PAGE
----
That was noble of you, I suggest.
‘I thought that was reasonable!’
So it wasn’t like standing as an SDP candidate, I say, attempting to clarify. But that’s how it has been projected.
‘I know,’ Boris says. ‘That’s a monstrous untruth. The Oxford Union isn’t party political.’
I ask if he would consider defecting now – it’s been known to happen, after all; Conservatives defecting to Ukip, for example. Would you do that? You’ve said you like Nigel Farage.
‘I wouldn’t dream of…’ Boris begins. ‘I basically believe in what David Cameron is doing and saying. I think he’s absolutely right about the EU. And if you vote for any other party, then you will completely screw up our chances of a renegotiation, let alone a referendum. We haven’t had a referendum in this country since 1975 – it’s a scandal. And I think it would be a disaster if people are lured off into supporting anyone other than the Conservatives.’
You’re committed to the Conservatives? I say, quite annoying now, even to myself.
‘Well, I… I… You know… I cannot see any other party that interests me.’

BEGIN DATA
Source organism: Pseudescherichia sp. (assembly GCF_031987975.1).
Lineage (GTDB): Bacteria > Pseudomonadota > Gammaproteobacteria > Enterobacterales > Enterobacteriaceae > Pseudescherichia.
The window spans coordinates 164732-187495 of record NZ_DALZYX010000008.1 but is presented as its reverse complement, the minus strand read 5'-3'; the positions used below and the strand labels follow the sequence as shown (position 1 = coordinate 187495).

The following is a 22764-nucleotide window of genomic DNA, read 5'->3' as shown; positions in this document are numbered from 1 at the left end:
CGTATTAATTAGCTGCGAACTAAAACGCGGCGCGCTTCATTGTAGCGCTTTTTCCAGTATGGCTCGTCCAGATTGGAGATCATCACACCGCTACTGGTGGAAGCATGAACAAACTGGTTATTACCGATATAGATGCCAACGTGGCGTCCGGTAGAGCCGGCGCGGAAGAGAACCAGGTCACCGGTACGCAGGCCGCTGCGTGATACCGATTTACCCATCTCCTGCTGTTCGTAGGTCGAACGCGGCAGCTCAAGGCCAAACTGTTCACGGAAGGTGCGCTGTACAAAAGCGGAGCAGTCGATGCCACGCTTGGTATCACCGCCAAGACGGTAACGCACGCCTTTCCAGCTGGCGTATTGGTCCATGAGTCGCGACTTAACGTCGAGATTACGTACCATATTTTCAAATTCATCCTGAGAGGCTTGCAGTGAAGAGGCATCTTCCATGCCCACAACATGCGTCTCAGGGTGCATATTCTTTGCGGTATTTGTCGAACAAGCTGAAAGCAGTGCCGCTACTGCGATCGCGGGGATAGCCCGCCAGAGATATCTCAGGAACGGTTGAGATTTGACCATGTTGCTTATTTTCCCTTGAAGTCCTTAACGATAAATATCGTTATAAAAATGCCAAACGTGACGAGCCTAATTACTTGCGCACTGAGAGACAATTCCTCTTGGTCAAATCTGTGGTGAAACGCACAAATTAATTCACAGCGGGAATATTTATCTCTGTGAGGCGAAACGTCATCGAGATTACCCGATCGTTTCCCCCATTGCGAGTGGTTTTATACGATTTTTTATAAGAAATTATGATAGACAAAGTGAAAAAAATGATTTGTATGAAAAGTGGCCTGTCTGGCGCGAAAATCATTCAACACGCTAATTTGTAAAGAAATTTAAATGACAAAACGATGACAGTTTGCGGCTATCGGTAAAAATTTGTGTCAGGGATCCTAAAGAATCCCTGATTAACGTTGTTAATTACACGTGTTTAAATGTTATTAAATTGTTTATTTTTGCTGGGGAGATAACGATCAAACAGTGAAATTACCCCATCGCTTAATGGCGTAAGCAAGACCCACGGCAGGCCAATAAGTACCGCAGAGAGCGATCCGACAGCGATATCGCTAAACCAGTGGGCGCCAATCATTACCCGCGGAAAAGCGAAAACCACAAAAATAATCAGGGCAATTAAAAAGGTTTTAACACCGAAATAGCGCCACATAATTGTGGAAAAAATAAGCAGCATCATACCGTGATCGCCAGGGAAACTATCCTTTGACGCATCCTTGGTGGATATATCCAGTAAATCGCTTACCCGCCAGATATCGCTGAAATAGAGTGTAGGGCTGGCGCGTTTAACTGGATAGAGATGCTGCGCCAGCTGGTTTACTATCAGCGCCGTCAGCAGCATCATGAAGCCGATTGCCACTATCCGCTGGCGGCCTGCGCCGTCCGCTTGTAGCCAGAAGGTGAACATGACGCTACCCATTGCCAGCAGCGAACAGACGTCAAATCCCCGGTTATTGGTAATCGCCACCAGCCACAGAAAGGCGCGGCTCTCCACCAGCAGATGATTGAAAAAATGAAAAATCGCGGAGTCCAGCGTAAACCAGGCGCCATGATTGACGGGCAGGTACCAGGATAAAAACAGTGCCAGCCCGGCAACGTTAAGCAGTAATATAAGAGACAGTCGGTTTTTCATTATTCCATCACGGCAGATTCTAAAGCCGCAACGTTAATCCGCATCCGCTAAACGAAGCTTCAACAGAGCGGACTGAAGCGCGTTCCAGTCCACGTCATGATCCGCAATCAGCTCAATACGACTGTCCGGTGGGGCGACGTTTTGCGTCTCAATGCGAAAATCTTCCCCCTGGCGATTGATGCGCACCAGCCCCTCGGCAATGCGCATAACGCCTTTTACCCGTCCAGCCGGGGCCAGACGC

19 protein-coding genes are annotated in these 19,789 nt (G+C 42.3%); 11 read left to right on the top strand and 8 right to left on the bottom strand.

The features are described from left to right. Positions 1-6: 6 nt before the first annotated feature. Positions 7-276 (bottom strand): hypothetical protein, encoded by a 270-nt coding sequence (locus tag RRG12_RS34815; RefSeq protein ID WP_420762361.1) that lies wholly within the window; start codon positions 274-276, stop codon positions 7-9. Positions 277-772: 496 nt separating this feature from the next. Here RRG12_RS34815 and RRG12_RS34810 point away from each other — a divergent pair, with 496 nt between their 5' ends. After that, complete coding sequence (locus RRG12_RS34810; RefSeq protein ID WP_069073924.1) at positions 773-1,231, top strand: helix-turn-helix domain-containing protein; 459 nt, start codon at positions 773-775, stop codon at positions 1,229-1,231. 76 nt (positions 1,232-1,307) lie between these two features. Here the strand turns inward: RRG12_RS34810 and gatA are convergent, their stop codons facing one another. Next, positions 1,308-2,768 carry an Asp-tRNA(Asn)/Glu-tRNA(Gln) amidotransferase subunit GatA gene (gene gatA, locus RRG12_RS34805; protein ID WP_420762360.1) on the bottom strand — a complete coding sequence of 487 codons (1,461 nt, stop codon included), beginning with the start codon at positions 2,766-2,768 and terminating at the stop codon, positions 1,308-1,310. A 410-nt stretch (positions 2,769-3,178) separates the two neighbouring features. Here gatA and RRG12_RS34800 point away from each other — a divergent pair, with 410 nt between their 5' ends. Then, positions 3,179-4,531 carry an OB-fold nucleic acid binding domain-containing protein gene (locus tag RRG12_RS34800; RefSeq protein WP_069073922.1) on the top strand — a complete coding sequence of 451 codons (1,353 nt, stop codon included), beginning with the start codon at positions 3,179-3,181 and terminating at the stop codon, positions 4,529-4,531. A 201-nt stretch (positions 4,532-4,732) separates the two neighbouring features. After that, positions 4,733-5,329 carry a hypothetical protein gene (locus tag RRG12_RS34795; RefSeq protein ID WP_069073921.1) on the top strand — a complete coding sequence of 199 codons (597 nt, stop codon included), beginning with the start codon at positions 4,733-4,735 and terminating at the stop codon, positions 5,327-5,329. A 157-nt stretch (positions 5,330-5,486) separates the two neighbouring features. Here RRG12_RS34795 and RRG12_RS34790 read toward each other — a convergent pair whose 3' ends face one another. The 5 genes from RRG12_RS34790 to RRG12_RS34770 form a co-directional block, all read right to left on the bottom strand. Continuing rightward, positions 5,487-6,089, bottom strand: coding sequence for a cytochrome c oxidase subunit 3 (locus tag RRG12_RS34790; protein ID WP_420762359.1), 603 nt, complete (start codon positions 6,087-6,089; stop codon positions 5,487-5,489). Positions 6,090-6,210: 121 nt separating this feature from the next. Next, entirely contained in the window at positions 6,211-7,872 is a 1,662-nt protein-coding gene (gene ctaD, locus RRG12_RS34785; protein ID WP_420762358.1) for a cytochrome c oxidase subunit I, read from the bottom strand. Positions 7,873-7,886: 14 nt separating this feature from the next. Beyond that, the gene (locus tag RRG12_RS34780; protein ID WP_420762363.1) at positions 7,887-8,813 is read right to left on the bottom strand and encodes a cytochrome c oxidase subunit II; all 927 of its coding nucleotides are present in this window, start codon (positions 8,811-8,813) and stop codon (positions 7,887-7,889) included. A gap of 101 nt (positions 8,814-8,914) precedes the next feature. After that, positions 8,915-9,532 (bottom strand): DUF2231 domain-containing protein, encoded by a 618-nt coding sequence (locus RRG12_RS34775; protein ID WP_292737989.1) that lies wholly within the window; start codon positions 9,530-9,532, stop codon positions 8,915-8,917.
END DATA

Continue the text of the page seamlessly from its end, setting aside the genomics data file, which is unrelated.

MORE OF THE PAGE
At Eton, where he was a King’s Scholar PHOTO: Ian Sumner
You could interpret Boris’s professional trajectory as either a story about changing his mind or a story about finding solutions. In the late 1990s he said he wouldn’t be the MP for Henley and editor of The Spectator at the same time, but then he was. He said he wouldn’t seek to re-enter Parliament in 2015, but then, in the small print, it turned out he had said ‘before 2015’, so 2015 itself was fair game. It seemed unlikely that he should be Mayor at the same time as standing as an MP but now that’s what he’s about to do. You could call this loophole-surfing, or an impressive act of plate-spinning. You might also think, at least he’s fulfilling his duties to both rather than abandoning one. Halfway through The Churchill Factor, Boris writes, ‘The beauty and riddle in studying the motives of any politician is in trying to decide what is idealism and what is self-interest; and often we are left to conclude that the answer is a mixture of the two.’
Some observers have wondered what Boris really believes in. There may also be a reason why people choose not to know the answer. As d’Ancona says, ‘I described him once as a blond screen on to which people project their hopes and dreams. You know, he has this appeal to the Tory Right, which is actually absurd, because, with the possible exception of Europe, he’s more liberal even than Cameron. The idea that he’s the great hope of the Right is preposterous. But that’s part of his talent – this ability to persuade lots of people that you represent them.’